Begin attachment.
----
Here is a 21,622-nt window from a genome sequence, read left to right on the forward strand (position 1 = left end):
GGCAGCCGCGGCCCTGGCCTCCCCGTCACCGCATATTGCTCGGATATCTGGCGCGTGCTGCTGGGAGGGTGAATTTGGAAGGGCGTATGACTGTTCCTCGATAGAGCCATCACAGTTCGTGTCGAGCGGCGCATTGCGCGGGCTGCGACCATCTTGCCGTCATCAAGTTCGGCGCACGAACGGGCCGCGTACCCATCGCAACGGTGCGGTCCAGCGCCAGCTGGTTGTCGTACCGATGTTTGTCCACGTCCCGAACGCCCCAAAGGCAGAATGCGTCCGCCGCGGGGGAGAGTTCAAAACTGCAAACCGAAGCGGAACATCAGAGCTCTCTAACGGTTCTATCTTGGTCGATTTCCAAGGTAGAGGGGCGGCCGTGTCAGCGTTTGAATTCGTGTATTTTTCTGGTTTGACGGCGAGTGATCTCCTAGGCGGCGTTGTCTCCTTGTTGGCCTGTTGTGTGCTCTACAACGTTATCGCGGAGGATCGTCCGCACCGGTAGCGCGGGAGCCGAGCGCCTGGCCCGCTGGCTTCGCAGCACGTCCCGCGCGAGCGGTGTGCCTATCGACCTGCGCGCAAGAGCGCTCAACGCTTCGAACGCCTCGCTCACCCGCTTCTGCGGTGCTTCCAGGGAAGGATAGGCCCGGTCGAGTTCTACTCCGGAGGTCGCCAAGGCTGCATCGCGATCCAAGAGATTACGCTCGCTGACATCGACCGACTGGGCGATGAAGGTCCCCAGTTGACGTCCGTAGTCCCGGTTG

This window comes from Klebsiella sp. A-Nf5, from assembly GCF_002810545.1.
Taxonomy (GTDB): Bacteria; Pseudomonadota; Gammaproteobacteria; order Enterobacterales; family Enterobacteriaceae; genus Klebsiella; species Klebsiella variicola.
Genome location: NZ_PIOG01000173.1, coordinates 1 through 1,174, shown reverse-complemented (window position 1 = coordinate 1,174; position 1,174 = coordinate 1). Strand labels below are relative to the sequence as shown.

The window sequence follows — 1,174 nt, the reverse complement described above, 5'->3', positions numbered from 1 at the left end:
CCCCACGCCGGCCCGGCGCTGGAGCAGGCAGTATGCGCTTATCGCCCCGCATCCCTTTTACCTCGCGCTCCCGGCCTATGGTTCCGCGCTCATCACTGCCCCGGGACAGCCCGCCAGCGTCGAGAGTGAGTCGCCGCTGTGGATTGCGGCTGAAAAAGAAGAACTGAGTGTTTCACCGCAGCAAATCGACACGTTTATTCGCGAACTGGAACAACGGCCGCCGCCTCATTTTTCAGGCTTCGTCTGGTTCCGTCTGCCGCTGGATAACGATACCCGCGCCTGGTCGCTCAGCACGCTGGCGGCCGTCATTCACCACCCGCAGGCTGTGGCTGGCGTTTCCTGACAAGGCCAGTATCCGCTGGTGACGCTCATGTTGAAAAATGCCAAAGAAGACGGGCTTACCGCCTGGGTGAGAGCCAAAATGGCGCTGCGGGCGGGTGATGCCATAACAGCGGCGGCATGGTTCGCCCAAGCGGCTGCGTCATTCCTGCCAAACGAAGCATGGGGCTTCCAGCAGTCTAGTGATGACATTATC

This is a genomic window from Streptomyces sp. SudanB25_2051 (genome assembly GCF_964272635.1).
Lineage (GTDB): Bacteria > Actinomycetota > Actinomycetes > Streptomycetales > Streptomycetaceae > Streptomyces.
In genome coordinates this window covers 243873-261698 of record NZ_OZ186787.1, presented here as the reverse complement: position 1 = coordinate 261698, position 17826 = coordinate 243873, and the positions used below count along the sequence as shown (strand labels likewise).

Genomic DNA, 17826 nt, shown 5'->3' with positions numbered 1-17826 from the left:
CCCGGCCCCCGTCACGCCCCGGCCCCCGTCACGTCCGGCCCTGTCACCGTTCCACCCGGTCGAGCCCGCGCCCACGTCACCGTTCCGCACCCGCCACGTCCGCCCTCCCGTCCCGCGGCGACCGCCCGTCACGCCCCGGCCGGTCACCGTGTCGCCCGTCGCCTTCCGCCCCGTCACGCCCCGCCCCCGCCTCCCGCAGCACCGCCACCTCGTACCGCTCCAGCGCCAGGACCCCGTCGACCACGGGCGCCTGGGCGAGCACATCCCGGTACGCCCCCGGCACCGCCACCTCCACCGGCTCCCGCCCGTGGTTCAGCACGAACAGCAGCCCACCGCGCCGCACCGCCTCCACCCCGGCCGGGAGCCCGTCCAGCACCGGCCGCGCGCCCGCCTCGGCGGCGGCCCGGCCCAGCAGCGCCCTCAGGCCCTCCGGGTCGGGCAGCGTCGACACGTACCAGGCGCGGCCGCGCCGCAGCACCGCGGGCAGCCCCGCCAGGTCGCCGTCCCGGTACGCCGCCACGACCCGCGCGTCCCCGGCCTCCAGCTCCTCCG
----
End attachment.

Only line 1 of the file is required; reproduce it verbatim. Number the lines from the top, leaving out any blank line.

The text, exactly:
Here is a 21,622-nt window from a genome sequence, read left to right on the forward strand (position 1 = left end):